We’re at the start of game two, I cast Ponder leaving Hurkyl’s Recall on top of my deck. I can kill my opponent on the second turn or set up for a Hurkyl’s Recall, instead, my opponent plays a Thalia, Guardian of Thraben… How did I blank on that? Fortunately he searches up a Plateau to do so, I start setting up for a Burning Wish for Massacre turn that I’ll be able to kill him with on turn four. I’m attacked to two and finished with a Tarfire the turn before I can win.
Needless to say, I switched the Hurkyl’s Recalls for Abrupt Decay for our third game. While this is a small mistake, it cost me a game not considering that my opponent was playing Thalia, Guardian of Thraben in their deck – I know better. Small or large, misplays like this cost you rounds in large events.
In my third game against Rich Shay in the final round, on the second turn Rich resolves a Counterbalance (with no Sensei’s Divining Top on the table). I decide that now would be my best time to resolve the Burning Wish for Past in Flames in my hand. It resolved. For the next few turns we both play, “Land, go” until I have four on the table. I cast a Brainstorm which resolved during Rich’s end step, which literally drew three copies of Abrupt Decay. I put back a Rite of Flame and the third Abrupt Decay before shuffling them while looking for a Bayou. Counterbalance is off the table.
I untap and draw Gitaxian Probe, at this point the rest of my hand is this: Dark Ritual, Lion’s Eye Diamond, Infernal Tutor, Past in Flames, Abrupt Decay, and Lotus Petal. I figured that I should cast the blue card to see if I could power through his counter-magic. Gitaxian Probe revealed: Force of Will, Brainstorm, Entreat the Angels, Vendilion Clique and Jace, the Mind Sculptor. I draw Dark Ritual off of the Gitaxian Probe.
I think for a moment, for the first time all day I don’t feel rusty – I got this! The game plan is to get the Lion’s Eye Diamond on the table, cast Infernal Tutor and then respond with Dark Rituals. I start by laying a Lotus Petal on the table, followed by Lion’s Eye Diamond I feel a bit of anxiousness while waiting for Rich to respond. It resolves, I try to stay calm knowing that the plan is working. Infernal Tutor, hold priority, Dark Ritual? Rich thinks, then taps three lands (leaving a Flooded Strand available) and casts Vendilion Clique. I respond with another Dark Ritual, which resolves. At this point, I should let the ability on Vendilion Clique choose targets, but my excitement for the plan following through gets the best of me – I foolishly break Lion’s Eye Diamond for three red mana.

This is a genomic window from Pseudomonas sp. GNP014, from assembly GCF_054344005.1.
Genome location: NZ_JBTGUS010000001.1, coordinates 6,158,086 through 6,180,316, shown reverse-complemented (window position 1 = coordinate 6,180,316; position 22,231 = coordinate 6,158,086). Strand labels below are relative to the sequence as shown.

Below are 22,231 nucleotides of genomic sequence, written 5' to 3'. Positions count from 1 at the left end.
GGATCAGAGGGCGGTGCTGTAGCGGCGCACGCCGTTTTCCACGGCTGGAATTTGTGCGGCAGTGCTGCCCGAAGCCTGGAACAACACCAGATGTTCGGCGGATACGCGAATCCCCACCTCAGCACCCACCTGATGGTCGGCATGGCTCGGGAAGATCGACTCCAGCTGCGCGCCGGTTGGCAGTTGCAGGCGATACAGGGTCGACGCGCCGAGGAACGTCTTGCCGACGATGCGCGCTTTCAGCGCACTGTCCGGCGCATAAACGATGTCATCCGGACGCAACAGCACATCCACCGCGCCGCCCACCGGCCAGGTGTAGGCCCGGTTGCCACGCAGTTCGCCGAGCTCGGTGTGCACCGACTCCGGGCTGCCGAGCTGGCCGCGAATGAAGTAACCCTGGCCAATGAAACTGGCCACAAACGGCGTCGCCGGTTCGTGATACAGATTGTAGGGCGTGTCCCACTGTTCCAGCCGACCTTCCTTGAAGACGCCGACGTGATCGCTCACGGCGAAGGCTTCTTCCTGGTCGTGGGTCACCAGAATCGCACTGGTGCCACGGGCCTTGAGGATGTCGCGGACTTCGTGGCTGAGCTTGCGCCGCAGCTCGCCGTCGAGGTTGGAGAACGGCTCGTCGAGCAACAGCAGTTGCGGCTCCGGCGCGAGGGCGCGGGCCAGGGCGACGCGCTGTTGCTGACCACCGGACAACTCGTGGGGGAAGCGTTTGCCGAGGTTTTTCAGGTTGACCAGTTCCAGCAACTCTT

This is huge because it allows Rich to go a fourth card deeper while looking for a second copy of Force of Will or even Surgical Extraction. Rich shuffles his deck looking for a Tundra and then targets himself with the Vendilion Clique, putting Entreat the Angels on the bottom, then casts Brainstorm. At this point, Rich casts Force of Will on my Infernal Tutor (if it would’ve resolved I could’ve gotten Tendrils of Agony, in theory, which he was playing around or Cabal Therapy), at this point, I flash back Past in Flames and close the game out.
Not everything was bad, I had a situation against Reanimator where I wouldn’t have been able to kill them without Grapeshot – which was pretty awesome. I didn’t play all that well over the weekend, but it’s time to get the dust off before Star City Games: Baltimore in a few weeks. It’s important to remember your mistakes and try to grow from them, it’s how you become better as a player. But also, playing decks in events while being “cold” with them isn’t great, but can certainly clear out the cobwebs.
Until next time, keep storming!